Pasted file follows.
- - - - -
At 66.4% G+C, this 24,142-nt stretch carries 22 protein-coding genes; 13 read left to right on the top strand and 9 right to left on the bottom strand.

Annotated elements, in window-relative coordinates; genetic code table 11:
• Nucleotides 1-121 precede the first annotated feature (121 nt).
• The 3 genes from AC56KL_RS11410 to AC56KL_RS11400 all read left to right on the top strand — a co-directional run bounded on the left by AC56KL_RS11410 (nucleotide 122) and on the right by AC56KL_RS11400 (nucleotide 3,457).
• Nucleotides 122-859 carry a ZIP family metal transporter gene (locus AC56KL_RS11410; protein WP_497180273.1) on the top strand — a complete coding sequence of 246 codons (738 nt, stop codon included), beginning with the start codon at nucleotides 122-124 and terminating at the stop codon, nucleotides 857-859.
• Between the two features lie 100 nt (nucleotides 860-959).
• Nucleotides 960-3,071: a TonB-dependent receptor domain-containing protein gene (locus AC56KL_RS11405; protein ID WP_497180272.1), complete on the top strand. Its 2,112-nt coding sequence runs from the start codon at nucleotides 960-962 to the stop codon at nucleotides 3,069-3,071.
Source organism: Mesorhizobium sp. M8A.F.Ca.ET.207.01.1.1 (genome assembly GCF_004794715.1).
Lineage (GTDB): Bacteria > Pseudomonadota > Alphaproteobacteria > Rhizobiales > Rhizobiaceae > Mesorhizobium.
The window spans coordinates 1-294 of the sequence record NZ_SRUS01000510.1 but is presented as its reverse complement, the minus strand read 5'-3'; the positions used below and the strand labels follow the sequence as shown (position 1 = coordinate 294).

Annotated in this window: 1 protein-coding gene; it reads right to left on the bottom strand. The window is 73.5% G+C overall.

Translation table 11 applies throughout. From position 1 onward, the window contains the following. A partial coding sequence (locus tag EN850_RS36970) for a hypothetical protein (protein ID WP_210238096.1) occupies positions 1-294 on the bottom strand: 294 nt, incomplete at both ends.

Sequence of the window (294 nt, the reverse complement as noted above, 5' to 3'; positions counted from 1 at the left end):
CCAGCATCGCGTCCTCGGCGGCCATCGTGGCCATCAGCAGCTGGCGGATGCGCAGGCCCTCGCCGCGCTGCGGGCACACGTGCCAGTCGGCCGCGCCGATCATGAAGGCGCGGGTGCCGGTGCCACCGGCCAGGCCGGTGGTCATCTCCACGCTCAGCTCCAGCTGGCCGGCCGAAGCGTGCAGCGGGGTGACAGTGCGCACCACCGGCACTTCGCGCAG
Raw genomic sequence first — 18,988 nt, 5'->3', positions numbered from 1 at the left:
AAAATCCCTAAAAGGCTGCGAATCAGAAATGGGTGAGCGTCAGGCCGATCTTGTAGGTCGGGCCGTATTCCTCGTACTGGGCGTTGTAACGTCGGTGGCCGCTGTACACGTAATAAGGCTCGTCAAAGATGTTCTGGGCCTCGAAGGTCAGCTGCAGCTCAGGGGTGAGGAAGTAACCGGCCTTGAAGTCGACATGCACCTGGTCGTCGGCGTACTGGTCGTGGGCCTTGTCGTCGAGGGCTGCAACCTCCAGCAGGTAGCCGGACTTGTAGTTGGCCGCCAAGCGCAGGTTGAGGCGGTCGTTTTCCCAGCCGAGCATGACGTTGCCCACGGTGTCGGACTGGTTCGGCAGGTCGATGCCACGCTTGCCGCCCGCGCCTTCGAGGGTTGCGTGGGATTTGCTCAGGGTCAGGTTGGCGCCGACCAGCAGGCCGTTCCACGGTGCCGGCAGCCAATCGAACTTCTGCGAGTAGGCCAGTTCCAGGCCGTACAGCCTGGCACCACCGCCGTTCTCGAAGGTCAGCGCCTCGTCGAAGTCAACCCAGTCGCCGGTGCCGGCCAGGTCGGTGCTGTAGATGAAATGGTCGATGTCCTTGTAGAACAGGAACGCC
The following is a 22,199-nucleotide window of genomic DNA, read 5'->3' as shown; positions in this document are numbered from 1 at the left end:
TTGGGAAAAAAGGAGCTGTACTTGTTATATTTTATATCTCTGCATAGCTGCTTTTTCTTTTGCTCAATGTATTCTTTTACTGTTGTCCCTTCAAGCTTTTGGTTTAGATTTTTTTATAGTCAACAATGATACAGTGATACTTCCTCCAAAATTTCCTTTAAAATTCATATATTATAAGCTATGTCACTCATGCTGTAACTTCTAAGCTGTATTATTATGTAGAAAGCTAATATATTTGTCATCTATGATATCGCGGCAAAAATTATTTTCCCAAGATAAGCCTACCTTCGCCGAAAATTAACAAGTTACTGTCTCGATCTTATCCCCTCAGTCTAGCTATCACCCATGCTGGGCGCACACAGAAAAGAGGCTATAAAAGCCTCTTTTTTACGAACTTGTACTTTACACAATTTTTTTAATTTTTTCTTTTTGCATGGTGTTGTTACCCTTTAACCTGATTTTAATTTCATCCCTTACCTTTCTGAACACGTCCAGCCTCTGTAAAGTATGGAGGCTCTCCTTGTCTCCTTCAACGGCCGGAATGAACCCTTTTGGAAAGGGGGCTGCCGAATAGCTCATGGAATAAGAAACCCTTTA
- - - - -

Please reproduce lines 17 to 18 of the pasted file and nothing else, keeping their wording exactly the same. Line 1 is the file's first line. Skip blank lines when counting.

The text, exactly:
The following is a 22,199-nucleotide window of genomic DNA, read 5'->3' as shown; positions in this document are numbered from 1 at the left end:
TTGGGAAAAAAGGAGCTGTACTTGTTATATTTTATATCTCTGCATAGCTGCTTTTTCTTTTGCTCAATGTATTCTTTTACTGTTGTCCCTTCAAGCTTTTGGTTTAGATTTTTTTATAGTCAACAATGATACAGTGATACTTCCTCCAAAATTTCCTTTAAAATTCATATATTATAAGCTATGTCACTCATGCTGTAACTTCTAAGCTGTATTATTATGTAGAAAGCTAATATATTTGTCATCTATGATATCGCGGCAAAAATTATTTTCCCAAGATAAGCCTACCTTCGCCGAAAATTAACAAGTTACTGTCTCGATCTTATCCCCTCAGTCTAGCTATCACCCATGCTGGGCGCACACAGAAAAGAGGCTATAAAAGCCTCTTTTTTACGAACTTGTACTTTACACAATTTTTTTAATTTTTTCTTTTTGCATGGTGTTGTTACCCTTTAACCTGATTTTAATTTCATCCCTTACCTTTCTGAACACGTCCAGCCTCTGTAAAGTATGGAGGCTCTCCTTGTCTCCTTCAACGGCCGGAATGAACCCTTTTGGAAAGGGGGCTGCCGAATAGCTCATGGAATAAGAAACCCTTTA